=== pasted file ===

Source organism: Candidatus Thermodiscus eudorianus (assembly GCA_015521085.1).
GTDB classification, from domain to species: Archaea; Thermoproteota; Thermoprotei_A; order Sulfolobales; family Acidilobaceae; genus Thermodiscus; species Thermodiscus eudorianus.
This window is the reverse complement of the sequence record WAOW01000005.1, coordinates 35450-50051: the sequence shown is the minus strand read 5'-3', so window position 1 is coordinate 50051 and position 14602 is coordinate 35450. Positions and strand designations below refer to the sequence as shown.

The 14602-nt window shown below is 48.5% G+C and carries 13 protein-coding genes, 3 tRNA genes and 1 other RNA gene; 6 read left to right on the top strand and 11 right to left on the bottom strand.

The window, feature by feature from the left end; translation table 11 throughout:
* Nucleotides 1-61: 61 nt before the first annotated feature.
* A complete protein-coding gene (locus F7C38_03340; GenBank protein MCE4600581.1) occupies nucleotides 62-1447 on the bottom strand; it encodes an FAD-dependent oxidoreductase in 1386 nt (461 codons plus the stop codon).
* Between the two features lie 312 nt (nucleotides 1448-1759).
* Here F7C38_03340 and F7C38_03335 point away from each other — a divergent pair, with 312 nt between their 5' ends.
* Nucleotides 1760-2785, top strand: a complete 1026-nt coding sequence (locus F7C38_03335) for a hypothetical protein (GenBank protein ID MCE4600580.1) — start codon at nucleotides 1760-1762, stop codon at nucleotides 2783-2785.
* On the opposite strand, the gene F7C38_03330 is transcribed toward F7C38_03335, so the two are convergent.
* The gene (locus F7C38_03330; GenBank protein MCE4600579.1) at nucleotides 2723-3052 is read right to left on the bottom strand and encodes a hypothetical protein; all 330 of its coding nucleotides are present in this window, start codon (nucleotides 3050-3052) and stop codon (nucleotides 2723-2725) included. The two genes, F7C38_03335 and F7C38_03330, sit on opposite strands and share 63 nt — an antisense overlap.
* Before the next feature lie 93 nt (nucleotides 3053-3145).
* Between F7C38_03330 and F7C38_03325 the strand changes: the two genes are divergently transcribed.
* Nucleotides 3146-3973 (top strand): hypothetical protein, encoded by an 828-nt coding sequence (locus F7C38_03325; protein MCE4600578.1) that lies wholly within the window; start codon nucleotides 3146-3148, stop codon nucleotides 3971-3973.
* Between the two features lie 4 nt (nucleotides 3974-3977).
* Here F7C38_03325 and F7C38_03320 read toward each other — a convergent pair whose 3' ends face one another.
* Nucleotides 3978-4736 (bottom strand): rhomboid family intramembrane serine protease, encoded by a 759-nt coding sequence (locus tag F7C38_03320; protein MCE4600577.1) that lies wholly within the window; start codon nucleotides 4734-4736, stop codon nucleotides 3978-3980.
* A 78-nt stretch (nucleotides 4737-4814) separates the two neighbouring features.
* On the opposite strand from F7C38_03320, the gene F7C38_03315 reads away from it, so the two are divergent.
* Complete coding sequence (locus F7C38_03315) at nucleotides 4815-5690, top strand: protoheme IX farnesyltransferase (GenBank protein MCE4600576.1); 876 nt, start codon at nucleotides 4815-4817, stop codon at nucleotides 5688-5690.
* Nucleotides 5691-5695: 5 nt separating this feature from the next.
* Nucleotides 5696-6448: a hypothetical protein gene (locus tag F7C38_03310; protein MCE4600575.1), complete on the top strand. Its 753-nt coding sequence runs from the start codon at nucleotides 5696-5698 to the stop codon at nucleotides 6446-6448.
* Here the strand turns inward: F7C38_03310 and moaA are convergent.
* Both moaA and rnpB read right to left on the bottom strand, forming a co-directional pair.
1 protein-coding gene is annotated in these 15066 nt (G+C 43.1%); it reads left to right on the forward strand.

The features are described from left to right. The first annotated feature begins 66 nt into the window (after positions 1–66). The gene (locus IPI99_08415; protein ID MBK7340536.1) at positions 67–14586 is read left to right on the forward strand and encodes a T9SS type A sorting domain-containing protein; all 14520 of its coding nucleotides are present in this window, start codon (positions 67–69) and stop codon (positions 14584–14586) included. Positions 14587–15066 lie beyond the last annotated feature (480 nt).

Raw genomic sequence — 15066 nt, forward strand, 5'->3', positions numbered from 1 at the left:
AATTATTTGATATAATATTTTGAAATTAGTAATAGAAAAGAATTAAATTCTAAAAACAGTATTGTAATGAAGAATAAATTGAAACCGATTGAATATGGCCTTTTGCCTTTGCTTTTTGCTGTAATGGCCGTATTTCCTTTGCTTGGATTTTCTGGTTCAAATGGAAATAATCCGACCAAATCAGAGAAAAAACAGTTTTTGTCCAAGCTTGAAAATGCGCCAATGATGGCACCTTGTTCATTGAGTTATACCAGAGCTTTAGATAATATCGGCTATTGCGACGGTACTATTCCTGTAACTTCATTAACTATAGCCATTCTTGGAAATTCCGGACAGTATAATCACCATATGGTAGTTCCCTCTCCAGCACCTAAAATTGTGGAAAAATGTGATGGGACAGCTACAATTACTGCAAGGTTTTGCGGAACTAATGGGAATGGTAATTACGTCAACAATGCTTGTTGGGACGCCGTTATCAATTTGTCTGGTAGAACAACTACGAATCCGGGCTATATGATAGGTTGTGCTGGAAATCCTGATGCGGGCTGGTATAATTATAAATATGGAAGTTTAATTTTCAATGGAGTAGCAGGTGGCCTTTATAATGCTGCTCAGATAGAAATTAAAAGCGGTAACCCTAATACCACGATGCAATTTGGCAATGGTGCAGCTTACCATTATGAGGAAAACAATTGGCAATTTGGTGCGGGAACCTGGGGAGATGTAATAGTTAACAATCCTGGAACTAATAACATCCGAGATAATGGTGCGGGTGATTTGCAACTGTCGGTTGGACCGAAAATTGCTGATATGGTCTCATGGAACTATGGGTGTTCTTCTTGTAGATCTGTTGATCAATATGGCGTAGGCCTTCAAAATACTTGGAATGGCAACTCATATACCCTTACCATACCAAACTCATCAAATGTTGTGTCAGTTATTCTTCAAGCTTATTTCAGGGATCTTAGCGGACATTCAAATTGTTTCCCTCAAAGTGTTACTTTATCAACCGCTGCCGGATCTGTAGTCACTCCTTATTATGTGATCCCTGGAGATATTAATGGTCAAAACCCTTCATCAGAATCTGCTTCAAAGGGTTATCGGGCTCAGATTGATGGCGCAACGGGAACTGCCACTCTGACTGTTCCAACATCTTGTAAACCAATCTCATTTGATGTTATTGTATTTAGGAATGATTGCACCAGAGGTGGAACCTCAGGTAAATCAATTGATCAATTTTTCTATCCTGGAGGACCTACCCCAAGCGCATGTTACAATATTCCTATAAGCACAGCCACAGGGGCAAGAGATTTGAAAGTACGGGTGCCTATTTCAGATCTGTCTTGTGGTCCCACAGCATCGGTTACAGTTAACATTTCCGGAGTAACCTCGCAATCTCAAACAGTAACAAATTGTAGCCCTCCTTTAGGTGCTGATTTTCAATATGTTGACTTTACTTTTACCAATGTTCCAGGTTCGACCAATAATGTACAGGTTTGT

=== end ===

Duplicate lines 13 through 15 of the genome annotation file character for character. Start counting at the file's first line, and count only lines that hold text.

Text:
* Before the next feature lie 93 nt (nucleotides 3053-3145).
* Between F7C38_03330 and F7C38_03325 the strand changes: the two genes are divergently transcribed.
* Nucleotides 3146-3973 (top strand): hypothetical protein, encoded by an 828-nt coding sequence (locus F7C38_03325; protein MCE4600578.1) that lies wholly within the window; start codon nucleotides 3146-3148, stop codon nucleotides 3971-3973.